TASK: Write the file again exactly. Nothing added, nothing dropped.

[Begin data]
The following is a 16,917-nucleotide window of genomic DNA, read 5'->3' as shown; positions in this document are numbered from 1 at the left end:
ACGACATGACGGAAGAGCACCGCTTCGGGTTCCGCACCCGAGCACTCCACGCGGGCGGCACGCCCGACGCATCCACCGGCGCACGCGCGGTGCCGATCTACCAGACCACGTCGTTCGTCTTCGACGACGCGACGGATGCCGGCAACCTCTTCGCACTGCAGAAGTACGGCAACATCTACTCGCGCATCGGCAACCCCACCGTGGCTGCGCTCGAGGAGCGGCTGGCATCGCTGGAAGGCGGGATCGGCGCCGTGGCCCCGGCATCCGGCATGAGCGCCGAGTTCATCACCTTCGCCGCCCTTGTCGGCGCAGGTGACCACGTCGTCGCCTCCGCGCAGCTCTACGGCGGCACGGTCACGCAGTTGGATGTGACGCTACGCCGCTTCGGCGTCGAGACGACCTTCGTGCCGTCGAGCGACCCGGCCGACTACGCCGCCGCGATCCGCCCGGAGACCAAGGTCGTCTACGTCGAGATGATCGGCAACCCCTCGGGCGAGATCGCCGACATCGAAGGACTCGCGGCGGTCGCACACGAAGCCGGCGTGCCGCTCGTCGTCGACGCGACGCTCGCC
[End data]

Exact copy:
The following is a 16,917-nucleotide window of genomic DNA, read 5'->3' as shown; positions in this document are numbered from 1 at the left end:
ACGACATGACGGAAGAGCACCGCTTCGGGTTCCGCACCCGAGCACTCCACGCGGGCGGCACGCCCGACGCATCCACCGGCGCACGCGCGGTGCCGATCTACCAGACCACGTCGTTCGTCTTCGACGACGCGACGGATGCCGGCAACCTCTTCGCACTGCAGAAGTACGGCAACATCTACTCGCGCATCGGCAACCCCACCGTGGCTGCGCTCGAGGAGCGGCTGGCATCGCTGGAAGGCGGGATCGGCGCCGTGGCCCCGGCATCCGGCATGAGCGCCGAGTTCATCACCTTCGCCGCCCTTGTCGGCGCAGGTGACCACGTCGTCGCCTCCGCGCAGCTCTACGGCGGCACGGTCACGCAGTTGGATGTGACGCTACGCCGCTTCGGCGTCGAGACGACCTTCGTGCCGTCGAGCGACCCGGCCGACTACGCCGCCGCGATCCGCCCGGAGACCAAGGTCGTCTACGTCGAGATGATCGGCAACCCCTCGGGCGAGATCGCCGACATCGAAGGACTCGCGGCGGTCGCACACGAAGCCGGCGTGCCGCTCGTCGTCGACGCGACGCTCGCC